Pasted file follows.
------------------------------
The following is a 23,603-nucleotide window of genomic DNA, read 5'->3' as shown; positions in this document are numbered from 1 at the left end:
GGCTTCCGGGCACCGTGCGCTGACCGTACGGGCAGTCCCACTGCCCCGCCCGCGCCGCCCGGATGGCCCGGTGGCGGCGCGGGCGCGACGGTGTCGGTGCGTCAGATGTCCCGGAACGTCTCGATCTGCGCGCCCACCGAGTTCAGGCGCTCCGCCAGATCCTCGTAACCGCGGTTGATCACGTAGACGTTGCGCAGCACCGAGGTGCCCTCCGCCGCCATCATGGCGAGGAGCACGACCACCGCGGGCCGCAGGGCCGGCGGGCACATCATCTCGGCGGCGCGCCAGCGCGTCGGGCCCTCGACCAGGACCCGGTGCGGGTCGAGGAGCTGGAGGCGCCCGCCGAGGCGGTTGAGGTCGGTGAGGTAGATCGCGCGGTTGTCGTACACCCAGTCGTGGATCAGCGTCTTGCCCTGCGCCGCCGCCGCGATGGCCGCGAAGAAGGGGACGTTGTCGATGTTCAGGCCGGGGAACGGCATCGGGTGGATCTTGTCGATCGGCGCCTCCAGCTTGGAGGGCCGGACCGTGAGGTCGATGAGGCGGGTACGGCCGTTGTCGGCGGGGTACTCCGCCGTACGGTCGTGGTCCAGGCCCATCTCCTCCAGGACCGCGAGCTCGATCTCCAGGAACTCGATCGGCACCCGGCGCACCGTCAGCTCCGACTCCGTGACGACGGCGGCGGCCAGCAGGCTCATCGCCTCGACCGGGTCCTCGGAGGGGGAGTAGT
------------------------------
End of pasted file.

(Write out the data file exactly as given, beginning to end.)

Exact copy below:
The following is a 23,603-nucleotide window of genomic DNA, read 5'->3' as shown; positions in this document are numbered from 1 at the left end:
GGCTTCCGGGCACCGTGCGCTGACCGTACGGGCAGTCCCACTGCCCCGCCCGCGCCGCCCGGATGGCCCGGTGGCGGCGCGGGCGCGACGGTGTCGGTGCGTCAGATGTCCCGGAACGTCTCGATCTGCGCGCCCACCGAGTTCAGGCGCTCCGCCAGATCCTCGTAACCGCGGTTGATCACGTAGACGTTGCGCAGCACCGAGGTGCCCTCCGCCGCCATCATGGCGAGGAGCACGACCACCGCGGGCCGCAGGGCCGGCGGGCACATCATCTCGGCGGCGCGCCAGCGCGTCGGGCCCTCGACCAGGACCCGGTGCGGGTCGAGGAGCTGGAGGCGCCCGCCGAGGCGGTTGAGGTCGGTGAGGTAGATCGCGCGGTTGTCGTACACCCAGTCGTGGATCAGCGTCTTGCCCTGCGCCGCCGCCGCGATGGCCGCGAAGAAGGGGACGTTGTCGATGTTCAGGCCGGGGAACGGCATCGGGTGGATCTTGTCGATCGGCGCCTCCAGCTTGGAGGGCCGGACCGTGAGGTCGATGAGGCGGGTACGGCCGTTGTCGGCGGGGTACTCCGCCGTACGGTCGTGGTCCAGGCCCATCTCCTCCAGGACCGCGAGCTCGATCTCCAGGAACTCGATCGGCACCCGGCGCACCGTCAGCTCCGACTCCGTGACGACGGCGGCGGCCAGCAGGCTCATCGCCTCGACCGGGTCCTCGGAGGGGGAGTAGT